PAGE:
Founded in 1888, the mission of the American Mathematical Society is to further the interests of mathematical research, scholarship and education, serving the national and international community through publications, meetings, advocacy and other programs. In 1896, the AMS meeting hosted by the University at Buffalo is recognized as the first colloquium of the Society.
Today's membership includes over 28,000 individuals and 560 institutional members around the world. UB Math served as host of the Fall 2017 AMS Sectional Meeting.
September 16-17, 2017
(Saturday - Sunday)
See program and abstracts.
Open Math Notes, a repository of freely downloadable mathematical works in progress hosted by the American Mathematical Society as a service to researchers, teachers and students.
These draft works include course notes, textbooks, and research expositions in progress. They have not been published elsewhere, and, as works in progress, are subject to significant revision.
Visitors are encouraged to download and use these materials as teaching and research aids, and to send constructive comments and suggestions to the authors.
In 1894 the American Mathematical Society, known as the The New York Mathematical Society, held its first meeting in Brooklyn under its new name. At this meeting G W Hill was elected President.
Two summer meetings were held in conjunction with the American Association for the Advancement of Science while Hill was President. The first was held in Springfield, Massachusetts in the summer of 1895. The second meeting was held at Buffalo, New York in the summer of 1896.
T S Fiske writes —
The summer meeting at Buffalo in 1896 is memorable for the first colloquium of the Society. The colloquium was the idea of Professor H S White, then at Northwestern University, who had been one of the leading spirits in the organisation of the colloquium held at Evanston in connection with the World's Fair at Chicago.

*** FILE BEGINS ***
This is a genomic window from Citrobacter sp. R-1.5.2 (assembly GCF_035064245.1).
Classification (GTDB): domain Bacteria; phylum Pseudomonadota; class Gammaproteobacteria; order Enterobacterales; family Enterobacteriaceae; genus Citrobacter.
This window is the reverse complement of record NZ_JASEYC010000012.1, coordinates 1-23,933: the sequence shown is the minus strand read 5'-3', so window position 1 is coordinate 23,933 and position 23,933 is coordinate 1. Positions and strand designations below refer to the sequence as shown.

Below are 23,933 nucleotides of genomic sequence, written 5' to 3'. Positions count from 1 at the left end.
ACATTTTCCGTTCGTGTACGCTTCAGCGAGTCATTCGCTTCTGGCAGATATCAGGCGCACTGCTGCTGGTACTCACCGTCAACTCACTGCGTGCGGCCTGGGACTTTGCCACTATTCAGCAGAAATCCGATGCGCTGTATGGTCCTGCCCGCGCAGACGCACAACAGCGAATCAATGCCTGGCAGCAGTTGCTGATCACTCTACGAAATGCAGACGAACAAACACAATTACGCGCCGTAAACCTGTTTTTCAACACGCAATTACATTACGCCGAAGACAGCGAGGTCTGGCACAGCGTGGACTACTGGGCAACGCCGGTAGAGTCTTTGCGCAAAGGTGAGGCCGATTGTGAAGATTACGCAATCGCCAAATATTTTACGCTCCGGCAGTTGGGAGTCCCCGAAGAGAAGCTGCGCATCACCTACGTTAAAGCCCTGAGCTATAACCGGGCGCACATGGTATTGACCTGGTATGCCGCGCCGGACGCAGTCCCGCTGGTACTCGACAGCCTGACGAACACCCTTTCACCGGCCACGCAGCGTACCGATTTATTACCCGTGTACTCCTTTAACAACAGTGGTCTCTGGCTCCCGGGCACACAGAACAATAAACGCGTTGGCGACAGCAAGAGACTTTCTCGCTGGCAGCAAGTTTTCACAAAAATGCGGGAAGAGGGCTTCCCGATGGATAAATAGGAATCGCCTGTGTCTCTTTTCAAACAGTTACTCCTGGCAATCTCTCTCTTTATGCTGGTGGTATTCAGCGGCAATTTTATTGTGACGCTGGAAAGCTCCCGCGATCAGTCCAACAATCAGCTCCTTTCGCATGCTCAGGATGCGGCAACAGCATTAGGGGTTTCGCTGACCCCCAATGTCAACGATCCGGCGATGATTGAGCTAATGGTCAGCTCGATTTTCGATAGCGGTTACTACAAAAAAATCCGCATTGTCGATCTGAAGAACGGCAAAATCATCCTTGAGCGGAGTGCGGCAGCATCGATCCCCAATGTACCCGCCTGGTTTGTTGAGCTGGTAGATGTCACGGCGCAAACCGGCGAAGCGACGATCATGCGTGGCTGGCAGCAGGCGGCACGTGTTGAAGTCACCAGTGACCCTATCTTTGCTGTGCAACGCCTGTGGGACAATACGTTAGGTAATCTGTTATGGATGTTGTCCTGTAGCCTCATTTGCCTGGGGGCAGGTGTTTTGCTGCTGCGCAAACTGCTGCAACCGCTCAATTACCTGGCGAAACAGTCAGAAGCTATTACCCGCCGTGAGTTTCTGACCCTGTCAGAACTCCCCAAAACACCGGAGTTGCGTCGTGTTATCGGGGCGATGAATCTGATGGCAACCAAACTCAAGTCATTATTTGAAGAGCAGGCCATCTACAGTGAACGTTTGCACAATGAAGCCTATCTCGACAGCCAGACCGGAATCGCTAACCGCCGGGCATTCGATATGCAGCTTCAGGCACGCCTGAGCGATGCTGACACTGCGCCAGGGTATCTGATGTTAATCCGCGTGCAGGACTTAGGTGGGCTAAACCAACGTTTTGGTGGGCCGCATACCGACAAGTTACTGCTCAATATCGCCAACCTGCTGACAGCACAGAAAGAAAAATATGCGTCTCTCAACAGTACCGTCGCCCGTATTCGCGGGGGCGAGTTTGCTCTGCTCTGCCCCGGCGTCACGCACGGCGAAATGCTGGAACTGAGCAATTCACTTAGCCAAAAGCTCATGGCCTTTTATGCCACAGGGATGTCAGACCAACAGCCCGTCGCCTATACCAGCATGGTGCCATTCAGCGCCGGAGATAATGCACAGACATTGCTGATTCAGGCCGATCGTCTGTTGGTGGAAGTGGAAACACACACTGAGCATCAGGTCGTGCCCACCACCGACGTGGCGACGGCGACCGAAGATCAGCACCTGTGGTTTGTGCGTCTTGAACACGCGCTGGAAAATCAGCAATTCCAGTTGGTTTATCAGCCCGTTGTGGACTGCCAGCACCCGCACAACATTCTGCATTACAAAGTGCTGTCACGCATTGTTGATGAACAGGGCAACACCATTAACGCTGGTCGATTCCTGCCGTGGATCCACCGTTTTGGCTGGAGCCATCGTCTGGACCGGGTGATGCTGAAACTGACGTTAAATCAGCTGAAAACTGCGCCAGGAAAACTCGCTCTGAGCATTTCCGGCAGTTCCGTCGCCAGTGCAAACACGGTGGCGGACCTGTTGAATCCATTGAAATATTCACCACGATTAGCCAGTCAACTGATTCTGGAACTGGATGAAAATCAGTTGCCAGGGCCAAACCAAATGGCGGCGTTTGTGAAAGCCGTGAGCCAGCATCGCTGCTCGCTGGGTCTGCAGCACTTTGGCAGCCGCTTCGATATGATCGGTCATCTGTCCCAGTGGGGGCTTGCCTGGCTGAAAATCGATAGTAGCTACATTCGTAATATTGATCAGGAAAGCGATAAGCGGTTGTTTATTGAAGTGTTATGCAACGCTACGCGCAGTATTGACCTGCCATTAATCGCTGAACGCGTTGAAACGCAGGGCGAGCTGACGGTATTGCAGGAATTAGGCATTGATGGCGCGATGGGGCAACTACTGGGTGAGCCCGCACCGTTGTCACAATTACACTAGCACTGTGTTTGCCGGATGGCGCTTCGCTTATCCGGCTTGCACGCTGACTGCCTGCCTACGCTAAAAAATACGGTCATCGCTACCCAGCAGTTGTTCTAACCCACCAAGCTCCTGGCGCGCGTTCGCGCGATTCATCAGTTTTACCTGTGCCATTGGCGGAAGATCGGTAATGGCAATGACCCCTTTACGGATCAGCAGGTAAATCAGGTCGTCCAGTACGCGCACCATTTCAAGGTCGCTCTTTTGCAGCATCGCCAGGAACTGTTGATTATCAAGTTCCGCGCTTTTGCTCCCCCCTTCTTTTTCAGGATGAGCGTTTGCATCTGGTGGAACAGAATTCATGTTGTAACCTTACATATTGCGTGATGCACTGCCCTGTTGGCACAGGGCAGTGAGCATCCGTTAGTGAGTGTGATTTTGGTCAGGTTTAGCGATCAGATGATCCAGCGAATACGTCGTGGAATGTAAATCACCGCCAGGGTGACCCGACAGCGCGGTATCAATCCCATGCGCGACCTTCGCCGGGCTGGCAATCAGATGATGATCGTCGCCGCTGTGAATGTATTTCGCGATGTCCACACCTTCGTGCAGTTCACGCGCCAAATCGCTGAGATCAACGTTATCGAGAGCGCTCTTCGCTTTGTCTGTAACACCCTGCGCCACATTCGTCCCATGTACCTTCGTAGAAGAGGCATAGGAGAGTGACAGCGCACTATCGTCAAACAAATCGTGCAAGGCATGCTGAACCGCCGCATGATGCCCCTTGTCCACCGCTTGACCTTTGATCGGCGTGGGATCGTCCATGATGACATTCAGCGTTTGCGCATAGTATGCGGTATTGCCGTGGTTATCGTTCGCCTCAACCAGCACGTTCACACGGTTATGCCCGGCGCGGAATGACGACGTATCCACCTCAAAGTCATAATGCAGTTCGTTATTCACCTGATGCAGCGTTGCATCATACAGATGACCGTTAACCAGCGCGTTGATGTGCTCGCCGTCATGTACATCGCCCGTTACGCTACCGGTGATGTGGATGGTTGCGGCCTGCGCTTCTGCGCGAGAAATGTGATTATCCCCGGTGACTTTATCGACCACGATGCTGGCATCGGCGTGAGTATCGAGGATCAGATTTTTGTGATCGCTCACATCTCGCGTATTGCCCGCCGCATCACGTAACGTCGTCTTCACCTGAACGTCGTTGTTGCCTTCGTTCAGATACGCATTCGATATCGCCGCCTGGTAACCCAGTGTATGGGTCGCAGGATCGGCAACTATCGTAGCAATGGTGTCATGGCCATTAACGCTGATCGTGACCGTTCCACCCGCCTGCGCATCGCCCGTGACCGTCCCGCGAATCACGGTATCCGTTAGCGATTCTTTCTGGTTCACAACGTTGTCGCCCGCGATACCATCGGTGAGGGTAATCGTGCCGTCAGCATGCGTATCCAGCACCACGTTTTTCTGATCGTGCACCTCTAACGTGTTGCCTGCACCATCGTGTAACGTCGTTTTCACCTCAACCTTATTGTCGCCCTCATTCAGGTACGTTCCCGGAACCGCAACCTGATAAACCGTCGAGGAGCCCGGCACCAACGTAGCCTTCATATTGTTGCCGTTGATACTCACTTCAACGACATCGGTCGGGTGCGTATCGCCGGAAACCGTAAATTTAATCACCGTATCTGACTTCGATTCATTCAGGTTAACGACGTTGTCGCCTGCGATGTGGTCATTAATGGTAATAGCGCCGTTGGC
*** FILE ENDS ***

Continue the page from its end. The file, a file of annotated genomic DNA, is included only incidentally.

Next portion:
The Colloquium of the American Mathematical Society was born in Buffalo, and continues today with the lectures through the years listed here.
Author Resource Center provides information and tools to prepare your work for publication. The Center is available to assist you to successfully write, edit, illustrate, and publish your mathematical works.
Information for Faculty provides access to helpful data, professional services, mathematical posters, news, prizes and awards through the AMS web site. Department leaders can benefit from the experiences of others in their efforts to enhance learning and teaching.
AMS for Students provides news and information for high school students and undergraduates
Information for Researchers supports postdoctoral scholars with important research tools like MathSciNet, collaborative "Mathematics Research Communities," books and journals, and employment and travel assistance programs.